Review of Mind, Modernity, Madness in Contemporary Sociology

By Richard Lloyd, Vanderbilt University

Early in Mind, Modernity, Madness, Liah Greenfeld describes struggling to convey to undergraduate students at Boston University a sense of the near-constant physical pain endured by the medieval peasantry. In those dark ages, rotting teeth became abscessed, wounds festered, and amputations were routine, absent the salve of modern pain- killers. The students cannot comprehend this; from their privileged perch, it is unfathomably remote. Seizing on a different tack, Greenfeld asks if they or someone close to them had ever been treated for major depression. ‘‘Their bright faces darkened, eyes turned thoughtful and sad, and each one of them raised a hand. After that they found it easy to imagine having a toothache for days’’ (p. 10).

Greenfeld’s biography is unusually cosmopolitan. Her first eighteen years were spent in the USSR, the next ten in Israel, and her impressive academic resume´ includes numerous visiting stints abroad, but nowhere else has she witnessed such widespread psychological malaise, an impression borne out by an exhaustive catalogue of available statistical research. Her students are young and physically healthy, hailing from financially comfortable families, and now in the early stages of lives filled with promise. Freed of once ubiquitous physical pain, what so tortures their minds? Greenfeld easily pokes holes in the geneticist explanations that today dominate this conversation, despite their glaring inadequacies. Taking the contemporary big three of the DSM—schizophrenia, bipolar disorder, and major depression—to stand for modern madness, she argues that they appeared only recently, first documented by other names in sixteenth century England. The young United States, that most modern of nations, today has by far the highest rates—‘‘madder than them all’’ she argues in the penultimate chapter. Not only are cross-national rates highly variable, but affliction is also unevenly distributed within stratified national societies. Moreover, despite the insistence by psychiatric professionals that evidence of a genetic foundation for these severe mental illnesses is just around the corner, to date no such evidence has been persuasively presented. Greenfeld counters that culture, not genetics or chemical imbalance, is the source of modern madness.

Her case is made through an exhaustive and erudite historical examination of madness, and through her logical exegesis on the nature of the mind, mining venerable philosophical and sociological traditions from Descartes to Durkheim. The brain— which can be dissected, scanned, imaged, and chemically influenced—is appealing to scientists, who fuse the categories of material and empirical reality and dismiss culture as ineffable. But the brain, Greenfeld argues, is not the mind. It is a necessary condition for the mind, and the primary site where culture registers its effects on the individual body. Still, other animals also have brains, some quite well-developed. It is the mind that makes us human, and this is only an incipient capacity of our organism, wholly unrealized at birth and imprinted through socialization. Indeed, Greenfeld suggests that the larynx is the unique biological foundation of the mind, allowing at some primordial point for the elaboration of language as the primary conduit of abstract, symbolic communication. This capacity then creates the context for elaborate cooperative action. This, one must concede, is what accounts for the remarkable capacity of humans to adapt to environments all over the earth, given our comparatively unimpressive strength, speed, and bodily resilience.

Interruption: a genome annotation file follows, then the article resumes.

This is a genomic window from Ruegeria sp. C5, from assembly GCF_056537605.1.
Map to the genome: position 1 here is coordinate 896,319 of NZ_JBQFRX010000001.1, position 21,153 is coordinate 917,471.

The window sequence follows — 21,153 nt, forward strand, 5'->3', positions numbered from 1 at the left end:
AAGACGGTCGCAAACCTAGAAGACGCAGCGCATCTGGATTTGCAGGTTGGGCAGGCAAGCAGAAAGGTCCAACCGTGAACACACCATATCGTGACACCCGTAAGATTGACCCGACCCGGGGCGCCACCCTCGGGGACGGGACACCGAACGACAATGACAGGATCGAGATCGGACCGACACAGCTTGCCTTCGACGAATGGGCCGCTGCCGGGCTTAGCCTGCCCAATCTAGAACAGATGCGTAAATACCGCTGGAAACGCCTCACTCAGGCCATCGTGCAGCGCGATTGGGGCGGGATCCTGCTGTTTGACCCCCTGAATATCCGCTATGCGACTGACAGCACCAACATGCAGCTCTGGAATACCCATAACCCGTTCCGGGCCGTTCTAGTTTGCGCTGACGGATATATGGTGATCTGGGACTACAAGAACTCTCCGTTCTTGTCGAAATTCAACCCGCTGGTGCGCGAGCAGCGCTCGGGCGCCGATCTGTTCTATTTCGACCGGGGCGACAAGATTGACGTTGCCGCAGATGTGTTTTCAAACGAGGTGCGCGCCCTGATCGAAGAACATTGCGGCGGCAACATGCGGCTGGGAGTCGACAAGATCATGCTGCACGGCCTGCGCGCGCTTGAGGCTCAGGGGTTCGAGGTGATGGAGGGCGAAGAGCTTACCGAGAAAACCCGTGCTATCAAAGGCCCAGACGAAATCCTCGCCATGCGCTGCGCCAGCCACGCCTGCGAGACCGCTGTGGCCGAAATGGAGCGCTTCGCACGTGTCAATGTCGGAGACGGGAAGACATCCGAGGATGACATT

Language and other human symbols, moreover, are not just the way that we talk to one another; they are, for the socialized brain (that is, the mind) the means through which we apprehend the world. Greenfeld notes wryly that in neglecting the mind, science brackets the condition of its own existence. Moreover, the symbol-systems that complete the mind ‘‘have not been created by the particular mind that happens to experience them at a given moment’’ (p. 64). The mind is thus the product of the uneven encounter between individual brains and the vast storehouse of human symbolic knowledge, also known as culture. This is an empirical fact, one which Greenfeld argues any human may readily ascertain via rudimentary self-examination. Echoing Durkheim, she identifies the collective mind as the condition of possibility for the creation of the individual mind. She further takes from Durkheim her central explanatory principle in tackling the modern problem of madness: anomie, or the breakdown of social regulation fixing one’s place in the world and guiding individual conduct.

Consider a Twilight Zone episode in which a petty criminal dies and imagines that against all odds he has been admitted to heaven. In this seemingly happy place he launches familiar pursuits, only now with unfailing success. He cannot lose at cards or strike out with women. Money is abundant, and he takes what he wants without repercussion. But the criminal is not happy after all; his victories, once assured, become empty. Where everything is possible, nothing is meaningful! He grows increasingly hysterical with each straight flush and willing dame, visibly cracking up. At last he rejects ‘‘heaven,’’ pleading to be delivered to ‘‘the other place.’’ At which point he is informed… well, you know.

No one, of course, gets it quite as good, which is to say as bad, as this. Nonetheless, at some point, in some places (for as Greenfeld notes, historical comparisons are also geographic comparisons) the feeling of possibility in human life becomes dramatically enhanced. Humans long lived in a world ordered irrevocably by invisible forces, but some now encounter a world of choices perceived to be governed by will. Certainly my students believe themselves inhabitants of such a world. This historically original capacity to imagine the self as self-made is a central feature of modernity. Attendant to it is the novel concept of freedom, a modern principle that the Enlightenment thinkers retroactively posited as universal and primordial, originating in fanciful states of nature. Greenfeld, like Durkheim, has none of this. The modern individual, so distinct from what humans were or could be in the past, is a cultural artifact, and an effect of structural change.